He also thought individuals would have a simpler time filing their own tax returns as they should now receive US tax compliant reports from institutions.
Yet Bartolini admitted he had heard of various problems, such as claims Americans were being pushed out of business deals and prevented from climbing the corporate ladder allegedly due to their US nationality and perceptions about tax reporting and FATCA. If a foreign corporation has a ten per cent ownership by an American, under Fatca the firm is obliged to report that ownership to the US.
Facta is also causing tensions within mixed couples, say critics. If financial assets are jointly held, FATCA requires the disclosure of the identity of the non-US spouse.
“My Bernese husband is furious,” said Salvisberg, who has to report to the IRS how much money her husband had in his account last year. “He says it’s none of their business what he has in his account. He’s absolutely right but if I don’t report it’s a criminal act.”
Forced to act
All children born on US soil are granted automatic citizenship. Many US citizens living abroad were born to couples where at least one parent was American but spent most of their lives outside the US. With few links to the country, they have little familiarity with the complexities of US tax matters.
Robert*, who holds dual Swiss-US nationality, has first-hand experience of this.
“I was born in the US, but never lived there. No one told me that I had to file tax returns in the US as well. In fact my parents told me that I don’t have to. So I didn’t. That was a huge mistake,” he explained. “I now have two lawyers – one in Switzerland and one in the US – and an accounting firm dealing with my tax problems.”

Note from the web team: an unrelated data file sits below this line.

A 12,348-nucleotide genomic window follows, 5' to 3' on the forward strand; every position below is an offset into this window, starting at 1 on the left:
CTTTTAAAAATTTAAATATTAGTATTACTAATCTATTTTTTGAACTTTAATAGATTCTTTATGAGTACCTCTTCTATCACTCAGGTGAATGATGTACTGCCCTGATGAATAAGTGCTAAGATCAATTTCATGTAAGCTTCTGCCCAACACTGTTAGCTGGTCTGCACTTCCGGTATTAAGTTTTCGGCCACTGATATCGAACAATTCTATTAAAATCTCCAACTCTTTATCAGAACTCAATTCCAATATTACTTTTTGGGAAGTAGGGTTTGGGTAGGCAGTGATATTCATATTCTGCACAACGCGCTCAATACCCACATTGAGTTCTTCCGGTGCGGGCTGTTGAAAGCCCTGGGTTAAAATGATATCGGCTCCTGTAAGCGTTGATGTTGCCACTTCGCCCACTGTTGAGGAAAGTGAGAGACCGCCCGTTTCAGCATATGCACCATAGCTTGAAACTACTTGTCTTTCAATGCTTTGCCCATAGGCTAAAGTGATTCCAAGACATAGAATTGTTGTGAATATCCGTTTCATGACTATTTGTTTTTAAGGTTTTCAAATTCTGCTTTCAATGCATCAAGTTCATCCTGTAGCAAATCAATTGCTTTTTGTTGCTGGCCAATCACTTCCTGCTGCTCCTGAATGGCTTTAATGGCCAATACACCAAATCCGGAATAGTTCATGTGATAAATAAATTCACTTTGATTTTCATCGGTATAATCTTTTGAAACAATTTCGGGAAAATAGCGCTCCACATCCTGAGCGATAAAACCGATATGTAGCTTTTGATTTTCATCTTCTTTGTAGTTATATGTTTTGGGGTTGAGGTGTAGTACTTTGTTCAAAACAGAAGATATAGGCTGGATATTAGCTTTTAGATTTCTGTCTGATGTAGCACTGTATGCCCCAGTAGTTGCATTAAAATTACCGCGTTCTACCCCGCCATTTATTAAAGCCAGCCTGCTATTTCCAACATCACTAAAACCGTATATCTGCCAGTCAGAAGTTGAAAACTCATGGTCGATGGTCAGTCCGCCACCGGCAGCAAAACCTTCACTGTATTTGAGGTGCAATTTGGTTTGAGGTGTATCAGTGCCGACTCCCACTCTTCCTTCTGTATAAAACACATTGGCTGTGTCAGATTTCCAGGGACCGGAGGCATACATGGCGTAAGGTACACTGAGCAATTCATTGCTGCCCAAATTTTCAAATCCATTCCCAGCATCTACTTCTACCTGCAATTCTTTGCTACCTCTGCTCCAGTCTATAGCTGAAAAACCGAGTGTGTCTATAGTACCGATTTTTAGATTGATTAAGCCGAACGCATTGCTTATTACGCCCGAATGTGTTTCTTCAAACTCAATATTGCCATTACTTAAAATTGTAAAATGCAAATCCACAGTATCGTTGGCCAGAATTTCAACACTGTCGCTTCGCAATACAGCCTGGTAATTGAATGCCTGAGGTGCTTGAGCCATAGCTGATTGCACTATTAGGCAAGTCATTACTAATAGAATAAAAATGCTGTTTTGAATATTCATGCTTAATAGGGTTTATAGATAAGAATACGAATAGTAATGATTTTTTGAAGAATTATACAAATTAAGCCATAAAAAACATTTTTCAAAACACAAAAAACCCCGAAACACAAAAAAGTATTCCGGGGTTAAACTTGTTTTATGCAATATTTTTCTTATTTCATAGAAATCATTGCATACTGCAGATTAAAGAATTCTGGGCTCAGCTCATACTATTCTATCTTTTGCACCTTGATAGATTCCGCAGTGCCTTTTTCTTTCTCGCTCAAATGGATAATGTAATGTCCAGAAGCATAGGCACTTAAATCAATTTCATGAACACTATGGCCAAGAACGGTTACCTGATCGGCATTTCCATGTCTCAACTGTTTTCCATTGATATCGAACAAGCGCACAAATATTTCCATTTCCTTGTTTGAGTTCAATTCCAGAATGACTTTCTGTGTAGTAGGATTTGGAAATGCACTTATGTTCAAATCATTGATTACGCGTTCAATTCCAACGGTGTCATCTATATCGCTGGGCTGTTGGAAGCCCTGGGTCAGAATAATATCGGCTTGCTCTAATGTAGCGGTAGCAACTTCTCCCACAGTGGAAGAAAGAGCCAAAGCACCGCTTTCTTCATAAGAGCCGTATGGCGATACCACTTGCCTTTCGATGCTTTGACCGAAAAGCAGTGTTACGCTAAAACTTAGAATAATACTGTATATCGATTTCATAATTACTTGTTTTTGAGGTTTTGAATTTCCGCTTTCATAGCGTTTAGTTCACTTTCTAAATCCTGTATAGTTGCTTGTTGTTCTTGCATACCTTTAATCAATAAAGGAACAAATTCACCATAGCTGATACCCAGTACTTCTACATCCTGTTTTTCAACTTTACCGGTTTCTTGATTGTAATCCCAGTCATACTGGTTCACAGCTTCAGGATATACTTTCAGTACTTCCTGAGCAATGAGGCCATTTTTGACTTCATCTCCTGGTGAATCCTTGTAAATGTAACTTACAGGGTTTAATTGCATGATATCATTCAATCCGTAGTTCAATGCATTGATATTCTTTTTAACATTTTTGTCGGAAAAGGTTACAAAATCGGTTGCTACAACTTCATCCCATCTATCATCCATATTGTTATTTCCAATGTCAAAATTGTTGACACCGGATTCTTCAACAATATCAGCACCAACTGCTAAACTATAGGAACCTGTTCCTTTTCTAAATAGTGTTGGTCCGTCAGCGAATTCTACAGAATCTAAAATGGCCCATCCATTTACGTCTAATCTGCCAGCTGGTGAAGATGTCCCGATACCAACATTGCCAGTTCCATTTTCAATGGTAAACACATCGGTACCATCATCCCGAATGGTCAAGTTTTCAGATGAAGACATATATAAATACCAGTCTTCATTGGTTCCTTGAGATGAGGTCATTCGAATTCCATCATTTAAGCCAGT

Two years ago he got a call from the Swiss PostFinance Bank asking to confirm whether he was a US citizen.
“They told me straight that they wanted to be stricter with their US clients and that I therefore had to sell all my stocks at once… so I sold everything I had within 15 minutes,” he went on.
“The next day I transferred all my money to the Valiant Bank where I had other accounts. One year later I received a letter from Valiant telling me I had to sign a contract forcing me to pay any penalties if the bank got accused by the US because of me – the other option was to lose all my bank accounts. I signed; however, they told me that I had better get rid of my US citizenship as fast as possible because they may cancel all my bank accounts all the same.”
The former United States Ambassador to Switzerland and Liechtenstein, Donald S. Beyer, Jr said at an award ceremony in Washington on March 26, 2013: “Current US tax policy to combat tax evasion is having a negative fall-out on Americans working overseas and this needs to be addressed.”